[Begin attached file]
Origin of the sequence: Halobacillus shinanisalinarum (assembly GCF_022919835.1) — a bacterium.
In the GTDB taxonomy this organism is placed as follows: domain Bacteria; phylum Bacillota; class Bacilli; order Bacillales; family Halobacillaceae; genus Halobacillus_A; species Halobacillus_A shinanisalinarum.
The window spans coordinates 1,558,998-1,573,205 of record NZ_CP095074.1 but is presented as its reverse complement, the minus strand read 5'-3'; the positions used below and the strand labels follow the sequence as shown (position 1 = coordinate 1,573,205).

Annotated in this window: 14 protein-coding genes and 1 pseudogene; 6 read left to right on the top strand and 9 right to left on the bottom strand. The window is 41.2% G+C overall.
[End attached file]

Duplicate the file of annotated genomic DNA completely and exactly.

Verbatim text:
Origin of the sequence: Halobacillus shinanisalinarum (assembly GCF_022919835.1) — a bacterium.
In the GTDB taxonomy this organism is placed as follows: domain Bacteria; phylum Bacillota; class Bacilli; order Bacillales; family Halobacillaceae; genus Halobacillus_A; species Halobacillus_A shinanisalinarum.
The window spans coordinates 1,558,998-1,573,205 of record NZ_CP095074.1 but is presented as its reverse complement, the minus strand read 5'-3'; the positions used below and the strand labels follow the sequence as shown (position 1 = coordinate 1,573,205).

Annotated in this window: 14 protein-coding genes and 1 pseudogene; 6 read left to right on the top strand and 9 right to left on the bottom strand. The window is 41.2% G+C overall.